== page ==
International Refugee Organization (IRO)
International Refugee Organization (IRO) was the official agency of the United Nations (UN) for the maintenance and resettlement of European refugees. Although it was first officially organized on 20 August 1948, through the Preparatory Commission of IRO it actually began work 1 July 1947, the date of expiration of the UNRRA (United Nations Relief and Rehabilitation Agency) and the Intergovernmental Committee for Refugees. By the time it had terminated operations on 31 January 1952, it had provided care and maintenance for more than 1,000,000 refugees in camps in Europe, moved 1,038,750 in resettlement to overseas countries, and repatriated 72,834 to their countries of origin, at a cost of slightly more than $400,000,000.
Many Russian Mennonite refugees were helped by IRO, both in maintenance in camps in Germany, as well as in free transportation to Canada and South America. In 1948 four major transports (Volendam twice, General Heinzelmann, Charlton Monarch), all IRO except the first (for which Mennonite Central Committee later received $160,000 from IRO), transported a total of 5,499 refugees to South America, chiefly to Paraguay. The first Volendam transport of 28 January 1947, actually initiated the IRO resettlement program. The MCC through C. F. Klassen, its commissioner for refugees, co-operated closely with the IRO, with whom it had excellent relationships.
When IRO was discontinued, part of its work was assumed by the Office of the High Commissioner for Refugees established by UN in December 1950, and part by the Intergovernmental Committee for European Migration, organized in late 1951 on the initiative of the United States.
Before IRO took over, UNRRA, which had been established by UN on 9 November 1943, took on the refugee problem and established refugee camps, beginning this work on 1 September 1944. However, its service was limited to citizens of member states of the United Nations. The Intergovernmental Committee for Refugees, established in 1945, assumed responsibility for the relief of refugees in Western European and neutral countries where the MCC was not operating. The constitution of IRO was actually adopted by the UN in December 1946, but the required 15 signatory nations were not secured until 1948. The Preparatory Commission in IRO was set up on 1 July 1947, by 20 nations (including some that had not yet formally adhered to IRO) as a stopgap until the full official activation of IRO could take place.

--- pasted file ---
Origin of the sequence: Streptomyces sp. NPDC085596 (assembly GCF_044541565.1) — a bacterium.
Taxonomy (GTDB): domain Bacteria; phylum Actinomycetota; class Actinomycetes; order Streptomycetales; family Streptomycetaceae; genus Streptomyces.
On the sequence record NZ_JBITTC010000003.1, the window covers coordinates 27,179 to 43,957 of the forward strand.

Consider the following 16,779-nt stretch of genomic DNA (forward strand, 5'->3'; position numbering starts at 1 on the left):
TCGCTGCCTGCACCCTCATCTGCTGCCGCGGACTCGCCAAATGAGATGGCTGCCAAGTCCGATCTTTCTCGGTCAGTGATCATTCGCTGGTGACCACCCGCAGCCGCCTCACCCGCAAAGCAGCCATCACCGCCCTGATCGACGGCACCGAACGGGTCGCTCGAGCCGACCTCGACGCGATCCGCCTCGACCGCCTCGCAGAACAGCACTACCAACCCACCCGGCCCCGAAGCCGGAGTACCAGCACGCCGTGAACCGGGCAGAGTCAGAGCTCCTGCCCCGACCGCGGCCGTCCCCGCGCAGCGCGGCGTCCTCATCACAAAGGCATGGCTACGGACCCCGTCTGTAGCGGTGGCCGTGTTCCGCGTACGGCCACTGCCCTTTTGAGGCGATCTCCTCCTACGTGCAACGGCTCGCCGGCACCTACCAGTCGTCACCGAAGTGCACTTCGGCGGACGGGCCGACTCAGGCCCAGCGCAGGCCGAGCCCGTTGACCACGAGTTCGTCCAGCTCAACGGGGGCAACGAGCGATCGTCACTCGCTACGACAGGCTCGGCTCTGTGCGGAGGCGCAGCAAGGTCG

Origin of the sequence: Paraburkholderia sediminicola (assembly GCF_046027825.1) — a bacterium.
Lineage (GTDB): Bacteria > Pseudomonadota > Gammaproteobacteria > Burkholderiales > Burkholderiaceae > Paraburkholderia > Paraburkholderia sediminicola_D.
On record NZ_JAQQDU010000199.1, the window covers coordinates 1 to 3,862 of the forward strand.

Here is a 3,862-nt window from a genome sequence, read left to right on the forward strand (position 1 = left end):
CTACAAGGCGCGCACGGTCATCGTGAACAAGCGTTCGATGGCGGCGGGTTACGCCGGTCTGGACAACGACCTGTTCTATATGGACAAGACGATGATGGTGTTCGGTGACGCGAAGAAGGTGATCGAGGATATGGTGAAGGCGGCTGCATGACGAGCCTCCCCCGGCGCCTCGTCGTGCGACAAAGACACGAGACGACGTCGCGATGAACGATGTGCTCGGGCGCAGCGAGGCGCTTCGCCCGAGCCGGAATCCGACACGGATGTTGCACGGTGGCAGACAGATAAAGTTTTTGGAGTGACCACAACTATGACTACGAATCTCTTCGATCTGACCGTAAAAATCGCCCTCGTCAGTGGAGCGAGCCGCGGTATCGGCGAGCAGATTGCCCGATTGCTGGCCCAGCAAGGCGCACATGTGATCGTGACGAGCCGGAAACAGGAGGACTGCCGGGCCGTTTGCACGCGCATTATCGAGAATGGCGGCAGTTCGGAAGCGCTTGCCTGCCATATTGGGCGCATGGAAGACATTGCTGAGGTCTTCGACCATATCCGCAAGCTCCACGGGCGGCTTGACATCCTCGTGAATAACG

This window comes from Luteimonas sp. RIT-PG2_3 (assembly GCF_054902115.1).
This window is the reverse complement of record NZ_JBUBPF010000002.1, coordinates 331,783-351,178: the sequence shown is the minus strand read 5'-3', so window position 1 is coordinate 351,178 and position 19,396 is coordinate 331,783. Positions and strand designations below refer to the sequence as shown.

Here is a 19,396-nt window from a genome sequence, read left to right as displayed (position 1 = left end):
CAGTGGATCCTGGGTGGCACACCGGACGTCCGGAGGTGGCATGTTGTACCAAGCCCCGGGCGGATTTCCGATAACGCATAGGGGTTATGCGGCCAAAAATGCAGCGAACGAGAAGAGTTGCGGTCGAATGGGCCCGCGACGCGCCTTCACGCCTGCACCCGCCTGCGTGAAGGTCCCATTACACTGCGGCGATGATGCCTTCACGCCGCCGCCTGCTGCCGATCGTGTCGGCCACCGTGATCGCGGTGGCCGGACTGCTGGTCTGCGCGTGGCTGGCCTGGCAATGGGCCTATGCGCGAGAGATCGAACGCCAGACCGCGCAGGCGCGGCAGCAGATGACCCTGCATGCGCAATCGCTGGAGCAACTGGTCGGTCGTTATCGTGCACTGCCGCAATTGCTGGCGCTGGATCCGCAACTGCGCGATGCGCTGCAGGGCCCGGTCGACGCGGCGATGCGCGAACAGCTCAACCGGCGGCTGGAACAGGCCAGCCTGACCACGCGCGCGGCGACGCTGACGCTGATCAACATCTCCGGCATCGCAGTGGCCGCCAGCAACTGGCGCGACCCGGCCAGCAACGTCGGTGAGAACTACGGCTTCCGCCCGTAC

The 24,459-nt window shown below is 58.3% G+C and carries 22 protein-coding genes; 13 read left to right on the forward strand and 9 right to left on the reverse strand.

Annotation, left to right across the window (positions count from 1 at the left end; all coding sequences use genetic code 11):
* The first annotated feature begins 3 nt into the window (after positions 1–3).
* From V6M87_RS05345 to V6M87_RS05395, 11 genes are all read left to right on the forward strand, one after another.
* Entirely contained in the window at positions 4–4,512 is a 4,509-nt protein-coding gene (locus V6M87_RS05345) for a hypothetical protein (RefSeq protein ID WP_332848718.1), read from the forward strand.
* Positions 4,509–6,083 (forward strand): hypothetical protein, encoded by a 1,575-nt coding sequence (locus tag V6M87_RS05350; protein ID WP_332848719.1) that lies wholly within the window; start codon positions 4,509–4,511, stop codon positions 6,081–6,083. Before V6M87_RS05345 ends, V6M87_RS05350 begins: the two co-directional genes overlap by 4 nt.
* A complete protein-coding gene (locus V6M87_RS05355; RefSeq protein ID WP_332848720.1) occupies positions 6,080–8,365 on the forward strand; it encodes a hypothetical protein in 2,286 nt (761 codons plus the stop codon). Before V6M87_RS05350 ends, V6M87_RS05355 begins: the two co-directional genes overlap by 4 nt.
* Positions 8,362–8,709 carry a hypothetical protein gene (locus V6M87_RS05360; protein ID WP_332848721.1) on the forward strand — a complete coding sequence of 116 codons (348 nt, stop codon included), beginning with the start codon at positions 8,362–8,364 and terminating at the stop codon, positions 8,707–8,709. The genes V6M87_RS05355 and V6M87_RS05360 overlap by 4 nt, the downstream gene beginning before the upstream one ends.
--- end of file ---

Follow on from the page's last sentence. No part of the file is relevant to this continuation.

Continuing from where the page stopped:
The Mennonite Central Committee co-operated with IRO also by lending, beginning 27 June 1949, a team of three (or more) workers for welfare service in IRO-operated Displaced Persons (DP) camps. When the IRO program was discontinued in January 1952, and Church World Service (CWS) continued a welfare service program in the DP camps, the MCC-IRO team was transferred to CWS, continuing this service until 1954.
Adapted by permission of Herald Press, Harrisonburg, Virginia, and Waterloo, Ontario, from Mennonite Encyclopedia, Vol. 3, pp. 48-49. All rights reserved. For information on ordering the encyclopedia visit the Herald Press website.
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MLA style: Bender, Harold S. "International Refugee Organization (IRO)." Global Anabaptist Mennonite Encyclopedia Online. 1955. Web. 19 June 2013. http://www.gameo.org/encyclopedia/contents/I5877.html.
APA style: Bender, Harold S. (1955). International Refugee Organization (IRO). Global Anabaptist Mennonite Encyclopedia Online. Retrieved 19 June 2013, from http://www.gameo.org/encyclopedia/contents/I5877.html.